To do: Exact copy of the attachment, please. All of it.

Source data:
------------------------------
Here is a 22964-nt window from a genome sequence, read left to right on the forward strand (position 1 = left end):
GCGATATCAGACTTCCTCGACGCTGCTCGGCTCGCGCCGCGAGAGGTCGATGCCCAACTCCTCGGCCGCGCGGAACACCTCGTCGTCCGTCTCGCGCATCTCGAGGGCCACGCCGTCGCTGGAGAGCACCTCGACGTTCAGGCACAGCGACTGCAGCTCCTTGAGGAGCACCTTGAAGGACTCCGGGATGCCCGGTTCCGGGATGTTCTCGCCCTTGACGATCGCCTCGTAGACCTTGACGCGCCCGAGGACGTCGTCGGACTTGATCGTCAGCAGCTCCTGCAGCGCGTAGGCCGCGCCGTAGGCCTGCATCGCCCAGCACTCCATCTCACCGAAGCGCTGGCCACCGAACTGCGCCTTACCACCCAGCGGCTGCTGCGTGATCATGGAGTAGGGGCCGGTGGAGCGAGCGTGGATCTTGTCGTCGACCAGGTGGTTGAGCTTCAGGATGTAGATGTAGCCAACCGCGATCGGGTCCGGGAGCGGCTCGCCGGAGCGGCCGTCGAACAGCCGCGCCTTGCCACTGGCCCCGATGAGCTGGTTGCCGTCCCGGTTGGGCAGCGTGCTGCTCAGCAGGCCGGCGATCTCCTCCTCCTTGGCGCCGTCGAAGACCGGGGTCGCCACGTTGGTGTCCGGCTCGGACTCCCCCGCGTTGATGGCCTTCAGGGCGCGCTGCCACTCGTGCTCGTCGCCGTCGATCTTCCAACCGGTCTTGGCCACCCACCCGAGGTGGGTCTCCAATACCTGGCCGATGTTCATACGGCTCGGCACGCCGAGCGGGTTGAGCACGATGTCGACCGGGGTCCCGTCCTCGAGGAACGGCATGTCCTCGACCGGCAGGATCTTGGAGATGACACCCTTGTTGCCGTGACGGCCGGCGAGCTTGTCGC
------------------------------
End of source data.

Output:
Here is a 22964-nt window from a genome sequence, read left to right on the forward strand (position 1 = left end):
GCGATATCAGACTTCCTCGACGCTGCTCGGCTCGCGCCGCGAGAGGTCGATGCCCAACTCCTCGGCCGCGCGGAACACCTCGTCGTCCGTCTCGCGCATCTCGAGGGCCACGCCGTCGCTGGAGAGCACCTCGACGTTCAGGCACAGCGACTGCAGCTCCTTGAGGAGCACCTTGAAGGACTCCGGGATGCCCGGTTCCGGGATGTTCTCGCCCTTGACGATCGCCTCGTAGACCTTGACGCGCCCGAGGACGTCGTCGGACTTGATCGTCAGCAGCTCCTGCAGCGCGTAGGCCGCGCCGTAGGCCTGCATCGCCCAGCACTCCATCTCACCGAAGCGCTGGCCACCGAACTGCGCCTTACCACCCAGCGGCTGCTGCGTGATCATGGAGTAGGGGCCGGTGGAGCGAGCGTGGATCTTGTCGTCGACCAGGTGGTTGAGCTTCAGGATGTAGATGTAGCCAACCGCGATCGGGTCCGGGAGCGGCTCGCCGGAGCGGCCGTCGAACAGCCGCGCCTTGCCACTGGCCCCGATGAGCTGGTTGCCGTCCCGGTTGGGCAGCGTGCTGCTCAGCAGGCCGGCGATCTCCTCCTCCTTGGCGCCGTCGAAGACCGGGGTCGCCACGTTGGTGTCCGGCTCGGACTCCCCCGCGTTGATGGCCTTCAGGGCGCGCTGCCACTCGTGCTCGTCGCCGTCGATCTTCCAACCGGTCTTGGCCACCCACCCGAGGTGGGTCTCCAATACCTGGCCGATGTTCATACGGCTCGGCACGCCGAGCGGGTTGAGCACGATGTCGACCGGGGTCCCGTCCTCGAGGAACGGCATGTCCTCGACCGGCAGGATCTTGGAGATGACACCCTTGTTGCCGTGACGGCCGGCGAGCTTGTCGC